Film Review: ‘Love, Simon’ Has A Bigger Heart Than We Deserve


Greg Berlanti’s “Love, Simon” is an adorable teen romance that enthusiastically defies the status quo. Drowning in hetero-normative high school coupling for too long, mainstream audiences finally get to witness a gay coming-of-age love story. Screenwriters Isaac Aptaker and Elizabeth Berger present a unique conceit originating from Becky Albertalli’s “Simon vs. the Homo Sapiens Agenda” novel, one that is anything but foreign to those formerly in the closet. The first serious crush for any gay man or woman is often established in secrecy, anonymity completely protected. For “straight” Simon Spier (Nick Robinson), that means coming clean about his homosexuality to someone occupying the same closet space.

Using the school’s online message boards as a cry for help, a student identifying himself as “Blue” posts about his sexuality. Relieved he’s not the only kid at school grappling with a mutual attraction to men, Simon responds using a clever pseudonym of his own. The two quickly rely on each other to survive the trenches of high school fakeness. Unfortunately, Simon fails to realize the ramifications of divulging all your secrets to one person.

When smarmy classmate Martin Addison (Logan Miller) takes photographic evidence of his email exchange with Blue, Simon plunges further down the rabbit hole of deceit. Martin threatens to release the emails to the entire school unless Simon agrees to play matchmaker for Martin and Abby Suso (Alexandra Shipp), Simon’s newest friend. To uphold his blackmail agreement, Simon sabotages a potential love interest and further complicates the feelings of his longtime BFF, Leah Burke (Katherine Langford). Needless to say, Simon’s desire to keep his sexuality under wraps ends up wounding those who would freely accept him.

Although Simon’s actions veer towards regrettable, “Love, Simon” has an earnestness that rarely loses bounce. There’s a soaring idealism in the face of extreme adversity that hasn’t been seen since Josh Boone’s tear-jerking stunner, “The Fault in Our Stars.” Little moments like Simon appreciating his sister Nora’s (Talitha Bateman) cooking obsession truly underscore the movie’s zest for connectivity. Growing up can be terrifying, but our confidence solidifies thanks to the validation and respect from those most dear. “Love, Simon” implores a powerful message of trusting people who like you for what you’ve shown thus far. Adding the knowledge that you’re gay shouldn’t diminish all they’ve come to cherish you for.

As the parents of Simon, Josh Duhamel and Jennifer Garner play Mr. and Mrs. Spier with varying approaches but one binding thread of offspring support. Duhamel is perfect as the awkward dad overselling his “macho” persona as a means of bonding. It’s not long after that he grasps the foolishness of imposing such toxic masculinity on his emotionally fragile son. Meanwhile, Jennifer Garner churns out a couch-side speech of compassion that will bowl viewers over. Michael Stuhlbarg’s Oscar nomination snub is still a fresh wound, but perhaps it could be slightly mended if Garner makes the following year’s supporting lineup.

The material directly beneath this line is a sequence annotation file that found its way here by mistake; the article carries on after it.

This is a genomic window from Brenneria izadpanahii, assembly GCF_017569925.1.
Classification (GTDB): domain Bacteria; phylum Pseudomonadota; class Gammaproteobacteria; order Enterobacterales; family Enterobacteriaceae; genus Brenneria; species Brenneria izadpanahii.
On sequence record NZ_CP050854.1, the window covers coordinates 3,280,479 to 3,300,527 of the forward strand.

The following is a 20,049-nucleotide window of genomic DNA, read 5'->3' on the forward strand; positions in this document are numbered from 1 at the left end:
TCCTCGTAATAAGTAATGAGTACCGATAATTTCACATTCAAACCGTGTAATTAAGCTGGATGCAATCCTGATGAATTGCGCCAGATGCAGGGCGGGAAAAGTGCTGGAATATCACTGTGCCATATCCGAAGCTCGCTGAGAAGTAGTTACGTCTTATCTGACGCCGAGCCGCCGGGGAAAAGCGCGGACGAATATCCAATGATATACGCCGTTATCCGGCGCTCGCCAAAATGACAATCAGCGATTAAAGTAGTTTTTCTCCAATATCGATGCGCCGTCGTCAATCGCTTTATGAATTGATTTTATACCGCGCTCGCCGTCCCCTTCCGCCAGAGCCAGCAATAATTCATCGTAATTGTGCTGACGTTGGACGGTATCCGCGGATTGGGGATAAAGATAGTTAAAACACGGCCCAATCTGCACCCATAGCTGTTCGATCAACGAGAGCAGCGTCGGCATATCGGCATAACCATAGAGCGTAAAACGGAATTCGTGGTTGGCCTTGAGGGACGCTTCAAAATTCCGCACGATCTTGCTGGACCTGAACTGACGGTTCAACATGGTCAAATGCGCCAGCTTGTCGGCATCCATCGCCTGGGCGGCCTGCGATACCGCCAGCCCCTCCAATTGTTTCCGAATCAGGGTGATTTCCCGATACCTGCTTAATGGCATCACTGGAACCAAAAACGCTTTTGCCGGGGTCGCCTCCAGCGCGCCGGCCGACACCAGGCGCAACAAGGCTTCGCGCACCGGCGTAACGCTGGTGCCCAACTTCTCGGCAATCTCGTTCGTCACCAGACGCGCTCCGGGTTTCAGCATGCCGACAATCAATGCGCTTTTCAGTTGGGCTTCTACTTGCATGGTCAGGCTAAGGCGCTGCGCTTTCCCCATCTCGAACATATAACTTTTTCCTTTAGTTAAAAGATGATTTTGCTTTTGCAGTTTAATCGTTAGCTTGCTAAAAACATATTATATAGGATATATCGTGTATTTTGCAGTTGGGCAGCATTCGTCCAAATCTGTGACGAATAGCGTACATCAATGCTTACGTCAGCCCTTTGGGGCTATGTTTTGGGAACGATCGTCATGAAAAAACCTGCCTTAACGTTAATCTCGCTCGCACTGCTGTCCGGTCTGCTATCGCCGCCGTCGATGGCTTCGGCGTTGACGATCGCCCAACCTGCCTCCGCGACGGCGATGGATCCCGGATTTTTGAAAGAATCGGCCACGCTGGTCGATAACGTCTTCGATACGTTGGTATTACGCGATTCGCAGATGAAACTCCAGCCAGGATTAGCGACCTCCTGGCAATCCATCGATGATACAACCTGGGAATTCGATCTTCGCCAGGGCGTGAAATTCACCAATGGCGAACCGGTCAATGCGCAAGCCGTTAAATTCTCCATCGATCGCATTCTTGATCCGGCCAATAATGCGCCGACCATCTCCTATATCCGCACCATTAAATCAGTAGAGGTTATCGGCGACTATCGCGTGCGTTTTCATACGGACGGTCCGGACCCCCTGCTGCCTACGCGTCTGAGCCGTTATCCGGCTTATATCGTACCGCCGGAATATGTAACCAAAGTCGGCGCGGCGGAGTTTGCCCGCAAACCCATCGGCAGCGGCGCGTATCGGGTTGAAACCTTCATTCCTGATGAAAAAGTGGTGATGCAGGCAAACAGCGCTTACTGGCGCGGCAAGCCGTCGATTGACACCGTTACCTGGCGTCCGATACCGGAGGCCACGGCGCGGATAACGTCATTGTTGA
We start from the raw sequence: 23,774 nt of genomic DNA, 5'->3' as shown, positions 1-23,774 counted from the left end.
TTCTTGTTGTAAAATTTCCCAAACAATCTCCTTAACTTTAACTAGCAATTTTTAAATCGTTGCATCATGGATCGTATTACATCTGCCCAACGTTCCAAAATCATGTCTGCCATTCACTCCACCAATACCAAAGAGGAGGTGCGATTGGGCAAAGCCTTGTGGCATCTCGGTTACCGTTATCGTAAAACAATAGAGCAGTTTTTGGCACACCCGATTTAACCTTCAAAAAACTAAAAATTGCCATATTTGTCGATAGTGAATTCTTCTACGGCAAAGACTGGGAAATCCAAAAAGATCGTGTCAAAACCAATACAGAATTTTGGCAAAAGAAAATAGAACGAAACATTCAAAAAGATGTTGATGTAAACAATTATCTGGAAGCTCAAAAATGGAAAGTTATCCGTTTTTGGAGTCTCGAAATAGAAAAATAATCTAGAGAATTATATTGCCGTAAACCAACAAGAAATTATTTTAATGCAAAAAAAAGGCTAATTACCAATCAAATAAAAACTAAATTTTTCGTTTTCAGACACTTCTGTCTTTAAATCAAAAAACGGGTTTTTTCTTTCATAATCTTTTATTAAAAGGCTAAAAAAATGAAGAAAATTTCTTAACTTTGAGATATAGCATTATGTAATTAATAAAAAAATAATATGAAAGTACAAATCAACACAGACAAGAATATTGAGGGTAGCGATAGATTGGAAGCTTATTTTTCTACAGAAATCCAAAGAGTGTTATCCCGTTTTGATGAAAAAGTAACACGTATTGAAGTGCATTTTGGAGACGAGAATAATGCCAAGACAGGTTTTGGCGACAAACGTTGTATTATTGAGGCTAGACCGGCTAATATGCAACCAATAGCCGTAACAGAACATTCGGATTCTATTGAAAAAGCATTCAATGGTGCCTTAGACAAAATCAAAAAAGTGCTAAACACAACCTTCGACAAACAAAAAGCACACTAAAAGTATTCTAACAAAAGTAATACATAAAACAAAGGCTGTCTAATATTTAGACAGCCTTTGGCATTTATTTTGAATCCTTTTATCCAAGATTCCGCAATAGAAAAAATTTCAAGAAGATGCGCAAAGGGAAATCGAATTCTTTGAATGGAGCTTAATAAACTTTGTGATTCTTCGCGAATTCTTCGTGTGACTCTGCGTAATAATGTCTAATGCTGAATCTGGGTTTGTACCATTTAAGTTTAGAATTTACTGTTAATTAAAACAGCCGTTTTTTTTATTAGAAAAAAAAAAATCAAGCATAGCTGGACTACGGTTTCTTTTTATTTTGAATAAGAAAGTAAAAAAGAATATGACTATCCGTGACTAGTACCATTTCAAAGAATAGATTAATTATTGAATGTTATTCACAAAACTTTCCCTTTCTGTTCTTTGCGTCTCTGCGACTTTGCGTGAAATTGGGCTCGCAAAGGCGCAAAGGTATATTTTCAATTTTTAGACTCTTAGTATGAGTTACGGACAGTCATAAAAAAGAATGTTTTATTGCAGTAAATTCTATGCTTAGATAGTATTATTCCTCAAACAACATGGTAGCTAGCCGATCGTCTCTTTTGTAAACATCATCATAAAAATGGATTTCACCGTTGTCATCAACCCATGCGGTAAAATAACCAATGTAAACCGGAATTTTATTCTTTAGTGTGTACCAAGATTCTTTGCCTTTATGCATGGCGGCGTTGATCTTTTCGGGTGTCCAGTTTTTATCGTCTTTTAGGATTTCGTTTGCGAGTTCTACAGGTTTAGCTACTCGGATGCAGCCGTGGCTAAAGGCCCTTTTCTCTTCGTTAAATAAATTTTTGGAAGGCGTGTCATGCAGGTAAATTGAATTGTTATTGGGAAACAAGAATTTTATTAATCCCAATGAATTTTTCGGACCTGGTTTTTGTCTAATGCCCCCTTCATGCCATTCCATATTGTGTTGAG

It’s only when “Love, Simon” diverts from its protagonist’s critical journey that the movie tends to lose authentic ground. Writing the school’s adult faculty – including a miscast Tony Hale as the vice principal – like they’re characters from NBC’s “Community” frolicking about the halls misappropriates the comedy. The humor should flow from the established atmosphere, not injected aimlessly for desperate laughs. Moreover, Madison is the closest “Love, Simon” comes to featuring a villain, though even his semi-redemptive subplot becomes extraneous. Had the script simply followed The Beatles’ famous mantra, “Love, Simon” would be that much more, well, lovable.

Despite a few qualms that loosen the grip of adoration, “Love, Simon” is a vital piece of LGBTQ youth inspiration. Nick Robinson is exceptional at portraying the inner conflict of a teenager who refuses to let his big secret extinguish the happy parts of himself removed from his sexuality. Expect a flock of closeted teens to “come out” once they overhear their straight peers gushing about the film’s generational significance. “Love, Simon” is destined to join the ranks of casual-viewing classics on a cold day in need of a cuddle-bud. More than that, it’s a giant step forward for a community whose cinematic stories are often relegated to niche markets. In 2018, niche is the new mainstream.


GRADE: (★★★)